Kingston's largesse demonstrates that there is an alternative strategic vision - one that will hopefully enable the CRMEP to retrench and flourish in more supportive surroundings but which is not without its own risks. The centre's reputation and impact will give weight to the London Graduate School, which has been recently inaugurated there. However, the investment extends only to the research centre and does not cover all Middlesex philosophers: two staff are left behind. Though three MA programmes were switched over along with the centre,9 there will be no Philosophy department at Kingston and no undergraduate degrees. This is a real blow affecting current students, who were at the heart of the occupation of Trent Park campus, including three who were suspended and made subject to disciplinary proceedings.
There is some rancour at the handling of the transfer, though the decision to go is one with which most can empathise. In a statement from 8 June 2010, the four academics who will transfer to Kingston (Peter Osborne, Peter Hallward, Stella Sandford and Éric Alliez) write:
'A first round of severe cuts to the Higher Education budget will be announced on 22 June, with more drastic measures to follow in the autumn. Given the financial pressures that will soon apply to every university in the country, if the door is shut at Middlesex then the time for a group move may be now or never. If programmes are to be validated and new students admitted in good time for the start of the new academic year in September then we need to begin the transition immediately.'10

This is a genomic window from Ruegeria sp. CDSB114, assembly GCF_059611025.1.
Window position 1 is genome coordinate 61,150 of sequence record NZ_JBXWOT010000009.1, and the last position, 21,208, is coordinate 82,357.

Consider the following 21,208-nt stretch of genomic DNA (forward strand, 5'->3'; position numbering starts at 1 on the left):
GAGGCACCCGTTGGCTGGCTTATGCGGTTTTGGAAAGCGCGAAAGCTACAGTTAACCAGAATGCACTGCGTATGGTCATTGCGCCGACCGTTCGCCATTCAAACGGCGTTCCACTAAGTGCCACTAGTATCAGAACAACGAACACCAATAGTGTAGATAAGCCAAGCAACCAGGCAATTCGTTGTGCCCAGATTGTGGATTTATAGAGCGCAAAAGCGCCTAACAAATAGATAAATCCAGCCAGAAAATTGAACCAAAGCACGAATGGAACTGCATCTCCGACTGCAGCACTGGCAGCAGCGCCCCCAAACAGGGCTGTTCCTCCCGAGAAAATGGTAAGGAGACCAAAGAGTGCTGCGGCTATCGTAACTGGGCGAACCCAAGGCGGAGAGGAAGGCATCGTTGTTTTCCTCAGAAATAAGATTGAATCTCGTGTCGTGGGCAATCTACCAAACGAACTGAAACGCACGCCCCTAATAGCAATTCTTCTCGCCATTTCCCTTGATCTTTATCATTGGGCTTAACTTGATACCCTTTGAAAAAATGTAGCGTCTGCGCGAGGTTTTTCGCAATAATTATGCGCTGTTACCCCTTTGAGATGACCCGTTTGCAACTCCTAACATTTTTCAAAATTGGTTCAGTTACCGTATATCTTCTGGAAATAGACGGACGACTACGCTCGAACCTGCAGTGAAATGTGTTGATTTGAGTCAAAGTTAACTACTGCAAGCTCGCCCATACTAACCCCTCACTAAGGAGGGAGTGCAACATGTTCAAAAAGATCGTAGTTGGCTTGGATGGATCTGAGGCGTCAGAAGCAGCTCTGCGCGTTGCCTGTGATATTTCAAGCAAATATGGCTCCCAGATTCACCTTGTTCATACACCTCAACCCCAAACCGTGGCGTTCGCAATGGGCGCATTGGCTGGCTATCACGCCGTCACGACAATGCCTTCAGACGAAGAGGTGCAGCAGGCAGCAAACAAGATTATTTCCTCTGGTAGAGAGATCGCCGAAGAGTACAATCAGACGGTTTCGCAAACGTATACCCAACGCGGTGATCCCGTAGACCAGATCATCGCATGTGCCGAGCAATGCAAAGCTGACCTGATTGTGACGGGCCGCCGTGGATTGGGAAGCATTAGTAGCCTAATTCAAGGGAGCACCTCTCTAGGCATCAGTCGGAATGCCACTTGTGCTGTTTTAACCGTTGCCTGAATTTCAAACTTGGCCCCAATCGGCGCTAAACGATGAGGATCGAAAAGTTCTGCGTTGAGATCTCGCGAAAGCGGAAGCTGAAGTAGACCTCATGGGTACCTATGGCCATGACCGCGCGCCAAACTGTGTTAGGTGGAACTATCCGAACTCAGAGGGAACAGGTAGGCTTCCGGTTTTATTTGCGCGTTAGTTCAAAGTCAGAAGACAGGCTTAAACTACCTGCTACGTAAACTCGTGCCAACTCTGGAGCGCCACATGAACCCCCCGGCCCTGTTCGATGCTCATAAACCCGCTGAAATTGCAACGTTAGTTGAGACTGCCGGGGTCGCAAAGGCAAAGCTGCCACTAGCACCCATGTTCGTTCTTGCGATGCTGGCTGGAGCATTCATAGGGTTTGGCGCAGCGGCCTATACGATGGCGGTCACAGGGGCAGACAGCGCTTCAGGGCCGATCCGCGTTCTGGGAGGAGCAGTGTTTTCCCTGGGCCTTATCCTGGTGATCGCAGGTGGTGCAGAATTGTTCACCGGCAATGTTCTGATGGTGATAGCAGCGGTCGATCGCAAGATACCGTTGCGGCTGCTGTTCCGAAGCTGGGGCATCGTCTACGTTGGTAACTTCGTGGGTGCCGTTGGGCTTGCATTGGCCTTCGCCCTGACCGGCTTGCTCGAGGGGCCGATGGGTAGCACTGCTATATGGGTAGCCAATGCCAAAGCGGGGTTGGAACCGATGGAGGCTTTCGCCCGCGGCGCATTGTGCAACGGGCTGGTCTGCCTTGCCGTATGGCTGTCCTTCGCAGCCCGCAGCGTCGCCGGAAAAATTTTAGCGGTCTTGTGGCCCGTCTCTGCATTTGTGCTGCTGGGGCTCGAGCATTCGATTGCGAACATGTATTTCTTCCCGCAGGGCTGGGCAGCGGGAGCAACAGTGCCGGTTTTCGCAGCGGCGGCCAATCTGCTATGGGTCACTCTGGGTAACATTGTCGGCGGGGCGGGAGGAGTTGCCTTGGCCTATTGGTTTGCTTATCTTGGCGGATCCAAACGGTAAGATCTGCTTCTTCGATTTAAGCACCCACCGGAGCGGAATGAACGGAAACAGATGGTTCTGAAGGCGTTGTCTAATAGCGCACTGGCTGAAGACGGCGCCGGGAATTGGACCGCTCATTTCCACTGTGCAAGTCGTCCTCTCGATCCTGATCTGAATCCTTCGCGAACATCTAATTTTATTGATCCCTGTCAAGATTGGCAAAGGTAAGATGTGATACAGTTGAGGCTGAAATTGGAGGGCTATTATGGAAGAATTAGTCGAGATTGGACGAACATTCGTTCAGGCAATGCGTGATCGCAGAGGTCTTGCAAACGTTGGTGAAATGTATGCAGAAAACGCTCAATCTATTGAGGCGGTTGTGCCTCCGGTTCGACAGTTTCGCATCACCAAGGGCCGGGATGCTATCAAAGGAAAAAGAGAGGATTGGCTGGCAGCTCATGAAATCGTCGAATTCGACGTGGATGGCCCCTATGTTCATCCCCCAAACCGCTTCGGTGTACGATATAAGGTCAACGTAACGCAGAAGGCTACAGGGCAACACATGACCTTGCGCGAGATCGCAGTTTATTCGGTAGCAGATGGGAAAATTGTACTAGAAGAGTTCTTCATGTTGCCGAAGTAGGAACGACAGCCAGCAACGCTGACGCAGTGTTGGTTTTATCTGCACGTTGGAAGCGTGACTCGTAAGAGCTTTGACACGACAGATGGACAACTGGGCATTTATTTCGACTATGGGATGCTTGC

It is clear that the BA Philosophy was always the weak link in any such dispute: it was not run under the CRMEP aegis and the professorial staff had little, if any, teaching on it. There was an agreed policy with the previous Dean of Arts and Education to concentrate on growing the postgraduate provision.11 It is hoped that Kingston will review the possibility of introducing a BA course at a later date. Save Middlesex Philosophy has now had the summer to review how to support the remaining students and to progress any further, formal recourse.
Given the specifics detailed above, it is hard to reach general conclusions from this particular case. It seems unlikely that many other institutions will be able to mimic the Middlesex strategy. That said, when considered alongside the coming government cuts and the tendency to protect Science, Technology, Engineering and Mathematics (STEM subjects), the current climate presents the arts and humanities with difficulties. Few universities have the war-chest available to Kingston, fewer will at this stage commit to backing arts and humanities research in the way it is doing (this summer, it has made several other professorial appointments in the arts).
Recently averted threats to jobs at King's College London and the Philosophy department at the University of Liverpool, along with the closure of Single Honours Philosophy at Roehampton University, suggest a subject struggling nationally. This vulnerability is mostly felt outside of the bigger, research-intensive universities, where its disappearance appears to be a possibility. Alongside the objective factors mentioned above, there seems to be a further cause contributing to the weakness of contemporary British Philosophy as an academic discipline: the lack of agreement over what it is.